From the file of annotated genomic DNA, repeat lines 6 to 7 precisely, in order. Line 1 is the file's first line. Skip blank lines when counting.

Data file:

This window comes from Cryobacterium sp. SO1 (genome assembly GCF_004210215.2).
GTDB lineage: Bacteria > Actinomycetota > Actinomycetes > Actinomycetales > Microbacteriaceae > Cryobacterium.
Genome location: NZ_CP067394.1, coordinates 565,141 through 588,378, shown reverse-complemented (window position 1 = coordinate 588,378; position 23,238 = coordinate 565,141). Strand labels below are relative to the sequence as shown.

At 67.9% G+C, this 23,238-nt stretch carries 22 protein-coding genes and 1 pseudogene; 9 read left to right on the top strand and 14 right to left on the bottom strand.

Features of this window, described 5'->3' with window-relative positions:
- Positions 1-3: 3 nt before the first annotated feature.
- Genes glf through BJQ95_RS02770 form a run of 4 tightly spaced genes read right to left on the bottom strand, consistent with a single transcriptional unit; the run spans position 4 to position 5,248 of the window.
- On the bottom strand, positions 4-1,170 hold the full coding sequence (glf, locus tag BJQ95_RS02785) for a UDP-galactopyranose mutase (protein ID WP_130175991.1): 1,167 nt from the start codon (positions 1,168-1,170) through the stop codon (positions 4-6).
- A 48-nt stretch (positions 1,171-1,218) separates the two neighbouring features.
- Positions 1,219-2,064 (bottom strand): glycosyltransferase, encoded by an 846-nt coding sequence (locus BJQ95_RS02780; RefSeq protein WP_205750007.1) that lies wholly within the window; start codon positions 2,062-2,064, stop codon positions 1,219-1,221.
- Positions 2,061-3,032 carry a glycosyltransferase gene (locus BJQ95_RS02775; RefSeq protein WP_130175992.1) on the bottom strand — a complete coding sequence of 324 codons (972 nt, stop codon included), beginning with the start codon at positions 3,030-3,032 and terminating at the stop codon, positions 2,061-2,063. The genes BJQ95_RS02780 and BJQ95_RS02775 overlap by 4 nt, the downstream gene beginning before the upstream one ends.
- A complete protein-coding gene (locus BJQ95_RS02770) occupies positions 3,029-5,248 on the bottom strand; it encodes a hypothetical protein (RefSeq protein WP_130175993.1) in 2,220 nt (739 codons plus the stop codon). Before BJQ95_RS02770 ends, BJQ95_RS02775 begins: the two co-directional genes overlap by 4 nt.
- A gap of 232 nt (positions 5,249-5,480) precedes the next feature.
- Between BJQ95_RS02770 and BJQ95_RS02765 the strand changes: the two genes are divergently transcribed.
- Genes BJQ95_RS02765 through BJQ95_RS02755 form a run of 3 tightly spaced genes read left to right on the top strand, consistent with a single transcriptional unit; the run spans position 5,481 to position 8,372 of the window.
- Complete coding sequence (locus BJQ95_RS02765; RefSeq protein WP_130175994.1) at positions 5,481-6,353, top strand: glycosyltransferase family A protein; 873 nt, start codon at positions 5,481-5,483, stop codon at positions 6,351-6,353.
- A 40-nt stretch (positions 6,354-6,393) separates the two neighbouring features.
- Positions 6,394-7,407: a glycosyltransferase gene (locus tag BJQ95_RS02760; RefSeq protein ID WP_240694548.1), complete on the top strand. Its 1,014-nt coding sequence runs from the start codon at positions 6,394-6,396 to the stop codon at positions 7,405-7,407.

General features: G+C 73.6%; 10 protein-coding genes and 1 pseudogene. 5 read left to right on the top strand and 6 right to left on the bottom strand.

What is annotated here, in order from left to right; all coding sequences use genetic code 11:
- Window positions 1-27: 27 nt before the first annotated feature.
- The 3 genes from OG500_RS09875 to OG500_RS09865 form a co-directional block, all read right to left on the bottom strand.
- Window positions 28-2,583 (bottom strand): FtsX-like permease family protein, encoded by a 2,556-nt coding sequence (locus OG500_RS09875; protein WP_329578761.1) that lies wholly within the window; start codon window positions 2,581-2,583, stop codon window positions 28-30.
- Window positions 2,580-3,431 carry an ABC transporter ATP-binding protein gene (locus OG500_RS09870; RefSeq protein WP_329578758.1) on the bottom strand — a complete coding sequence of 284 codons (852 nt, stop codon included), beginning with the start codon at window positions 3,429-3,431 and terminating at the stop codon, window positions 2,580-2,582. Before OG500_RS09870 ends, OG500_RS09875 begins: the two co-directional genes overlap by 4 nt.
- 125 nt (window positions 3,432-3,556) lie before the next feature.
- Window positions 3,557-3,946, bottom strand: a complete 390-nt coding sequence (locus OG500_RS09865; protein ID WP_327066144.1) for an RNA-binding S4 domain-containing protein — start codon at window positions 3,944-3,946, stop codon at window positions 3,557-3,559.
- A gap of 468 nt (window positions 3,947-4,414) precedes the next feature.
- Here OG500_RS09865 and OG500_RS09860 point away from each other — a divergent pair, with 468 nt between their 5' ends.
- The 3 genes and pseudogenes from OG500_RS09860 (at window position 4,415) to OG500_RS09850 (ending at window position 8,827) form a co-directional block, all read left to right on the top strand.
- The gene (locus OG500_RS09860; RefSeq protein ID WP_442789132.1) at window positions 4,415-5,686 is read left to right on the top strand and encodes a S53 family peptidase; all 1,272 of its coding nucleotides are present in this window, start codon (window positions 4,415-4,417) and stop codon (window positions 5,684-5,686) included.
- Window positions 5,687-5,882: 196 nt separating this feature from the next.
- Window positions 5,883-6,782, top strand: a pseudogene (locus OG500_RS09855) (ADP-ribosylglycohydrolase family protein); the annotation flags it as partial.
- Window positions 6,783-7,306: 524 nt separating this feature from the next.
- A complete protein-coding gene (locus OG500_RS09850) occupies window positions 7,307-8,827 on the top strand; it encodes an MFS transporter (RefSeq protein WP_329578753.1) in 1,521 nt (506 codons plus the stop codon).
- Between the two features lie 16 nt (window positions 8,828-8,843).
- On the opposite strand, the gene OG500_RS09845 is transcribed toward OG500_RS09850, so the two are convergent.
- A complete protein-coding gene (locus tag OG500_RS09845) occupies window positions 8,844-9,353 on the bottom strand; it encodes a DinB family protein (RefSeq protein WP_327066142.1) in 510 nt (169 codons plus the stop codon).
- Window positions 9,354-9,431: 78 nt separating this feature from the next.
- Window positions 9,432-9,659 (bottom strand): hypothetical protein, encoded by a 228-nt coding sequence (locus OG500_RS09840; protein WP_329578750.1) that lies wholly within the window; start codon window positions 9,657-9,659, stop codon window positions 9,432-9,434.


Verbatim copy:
- Positions 1-3: 3 nt before the first annotated feature.
- Genes glf through BJQ95_RS02770 form a run of 4 tightly spaced genes read right to left on the bottom strand, consistent with a single transcriptional unit; the run spans position 4 to position 5,248 of the window.